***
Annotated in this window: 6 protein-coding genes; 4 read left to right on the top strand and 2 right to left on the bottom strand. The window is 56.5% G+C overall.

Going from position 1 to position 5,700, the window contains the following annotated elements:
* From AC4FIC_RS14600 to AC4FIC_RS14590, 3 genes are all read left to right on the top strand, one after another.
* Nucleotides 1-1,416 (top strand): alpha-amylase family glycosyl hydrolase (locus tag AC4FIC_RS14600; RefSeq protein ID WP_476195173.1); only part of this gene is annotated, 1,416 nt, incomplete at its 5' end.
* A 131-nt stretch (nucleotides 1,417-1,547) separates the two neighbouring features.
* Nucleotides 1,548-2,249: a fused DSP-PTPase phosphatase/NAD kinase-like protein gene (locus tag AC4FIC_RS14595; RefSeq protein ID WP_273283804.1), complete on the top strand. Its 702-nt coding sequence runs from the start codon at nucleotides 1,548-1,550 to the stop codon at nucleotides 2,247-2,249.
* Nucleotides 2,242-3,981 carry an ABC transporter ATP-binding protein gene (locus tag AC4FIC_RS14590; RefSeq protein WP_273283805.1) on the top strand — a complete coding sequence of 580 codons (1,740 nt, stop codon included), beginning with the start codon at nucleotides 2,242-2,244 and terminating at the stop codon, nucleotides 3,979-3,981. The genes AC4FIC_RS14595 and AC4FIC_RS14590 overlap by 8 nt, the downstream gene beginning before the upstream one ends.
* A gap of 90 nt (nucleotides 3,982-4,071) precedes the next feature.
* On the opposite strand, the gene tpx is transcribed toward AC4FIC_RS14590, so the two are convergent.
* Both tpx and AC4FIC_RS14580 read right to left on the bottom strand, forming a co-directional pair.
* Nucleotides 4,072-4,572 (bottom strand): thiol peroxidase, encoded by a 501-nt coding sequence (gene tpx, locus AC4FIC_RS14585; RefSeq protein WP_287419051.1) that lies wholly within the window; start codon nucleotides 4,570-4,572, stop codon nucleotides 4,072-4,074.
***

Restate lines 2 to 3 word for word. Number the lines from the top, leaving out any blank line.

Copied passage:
Going from position 1 to position 5,700, the window contains the following annotated elements:
* From AC4FIC_RS14600 to AC4FIC_RS14590, 3 genes are all read left to right on the top strand, one after another.